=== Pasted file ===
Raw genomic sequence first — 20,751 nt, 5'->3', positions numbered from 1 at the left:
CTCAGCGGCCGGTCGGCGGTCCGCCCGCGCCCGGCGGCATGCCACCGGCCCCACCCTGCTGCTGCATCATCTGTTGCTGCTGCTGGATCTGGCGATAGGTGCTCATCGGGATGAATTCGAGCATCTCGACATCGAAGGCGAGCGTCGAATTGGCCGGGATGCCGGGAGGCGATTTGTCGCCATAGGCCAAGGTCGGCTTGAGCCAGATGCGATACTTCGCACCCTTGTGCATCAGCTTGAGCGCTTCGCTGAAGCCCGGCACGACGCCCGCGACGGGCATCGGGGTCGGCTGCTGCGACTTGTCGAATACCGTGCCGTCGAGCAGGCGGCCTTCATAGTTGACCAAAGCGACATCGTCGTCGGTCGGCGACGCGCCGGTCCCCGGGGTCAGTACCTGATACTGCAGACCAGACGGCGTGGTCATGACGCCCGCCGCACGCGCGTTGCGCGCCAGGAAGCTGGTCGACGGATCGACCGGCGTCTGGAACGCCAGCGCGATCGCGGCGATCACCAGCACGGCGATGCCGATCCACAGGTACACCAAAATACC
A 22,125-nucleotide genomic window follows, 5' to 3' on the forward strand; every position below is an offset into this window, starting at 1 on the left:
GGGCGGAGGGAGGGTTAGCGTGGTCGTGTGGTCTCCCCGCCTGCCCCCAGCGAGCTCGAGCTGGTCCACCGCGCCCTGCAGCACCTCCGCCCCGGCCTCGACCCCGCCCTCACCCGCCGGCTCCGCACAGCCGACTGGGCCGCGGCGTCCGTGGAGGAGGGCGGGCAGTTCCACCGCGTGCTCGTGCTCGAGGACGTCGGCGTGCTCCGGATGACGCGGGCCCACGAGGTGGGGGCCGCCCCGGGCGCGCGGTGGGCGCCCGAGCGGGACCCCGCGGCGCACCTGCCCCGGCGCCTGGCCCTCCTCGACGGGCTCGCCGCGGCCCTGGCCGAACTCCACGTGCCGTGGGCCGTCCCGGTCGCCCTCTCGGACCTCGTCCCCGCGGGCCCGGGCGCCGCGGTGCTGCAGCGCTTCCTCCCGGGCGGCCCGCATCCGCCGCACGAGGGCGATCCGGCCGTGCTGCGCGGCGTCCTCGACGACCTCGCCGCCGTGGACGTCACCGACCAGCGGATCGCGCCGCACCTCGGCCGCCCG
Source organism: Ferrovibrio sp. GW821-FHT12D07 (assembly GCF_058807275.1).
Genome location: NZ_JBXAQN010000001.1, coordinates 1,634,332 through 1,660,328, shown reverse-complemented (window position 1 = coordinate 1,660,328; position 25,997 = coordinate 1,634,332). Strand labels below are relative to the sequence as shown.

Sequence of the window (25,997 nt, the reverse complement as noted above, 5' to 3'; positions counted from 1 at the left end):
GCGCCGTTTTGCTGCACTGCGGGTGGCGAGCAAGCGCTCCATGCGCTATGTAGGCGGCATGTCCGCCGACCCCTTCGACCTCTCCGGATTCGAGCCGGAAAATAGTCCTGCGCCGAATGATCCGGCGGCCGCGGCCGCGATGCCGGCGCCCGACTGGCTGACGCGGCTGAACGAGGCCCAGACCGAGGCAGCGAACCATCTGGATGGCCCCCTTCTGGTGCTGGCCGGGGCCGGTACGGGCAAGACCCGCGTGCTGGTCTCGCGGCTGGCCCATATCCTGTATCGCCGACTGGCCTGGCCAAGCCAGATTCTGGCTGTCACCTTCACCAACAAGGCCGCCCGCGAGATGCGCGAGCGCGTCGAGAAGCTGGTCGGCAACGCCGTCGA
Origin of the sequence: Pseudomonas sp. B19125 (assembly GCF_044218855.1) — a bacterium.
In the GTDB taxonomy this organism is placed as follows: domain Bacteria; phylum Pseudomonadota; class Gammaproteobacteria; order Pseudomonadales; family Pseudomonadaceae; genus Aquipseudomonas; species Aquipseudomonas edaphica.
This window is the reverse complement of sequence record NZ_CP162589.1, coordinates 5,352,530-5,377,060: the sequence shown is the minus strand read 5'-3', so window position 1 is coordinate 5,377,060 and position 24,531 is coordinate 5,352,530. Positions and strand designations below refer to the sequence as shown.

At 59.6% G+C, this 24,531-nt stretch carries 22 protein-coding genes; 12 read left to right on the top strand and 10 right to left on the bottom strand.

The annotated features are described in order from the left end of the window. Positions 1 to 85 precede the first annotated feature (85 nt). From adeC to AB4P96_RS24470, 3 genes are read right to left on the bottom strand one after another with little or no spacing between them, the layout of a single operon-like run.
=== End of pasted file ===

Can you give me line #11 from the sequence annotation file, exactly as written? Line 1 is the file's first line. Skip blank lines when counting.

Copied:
This window is the reverse complement of sequence record NZ_CP162589.1, coordinates 5,352,530-5,377,060: the sequence shown is the minus strand read 5'-3', so window position 1 is coordinate 5,377,060 and position 24,531 is coordinate 5,352,530. Positions and strand designations below refer to the sequence as shown.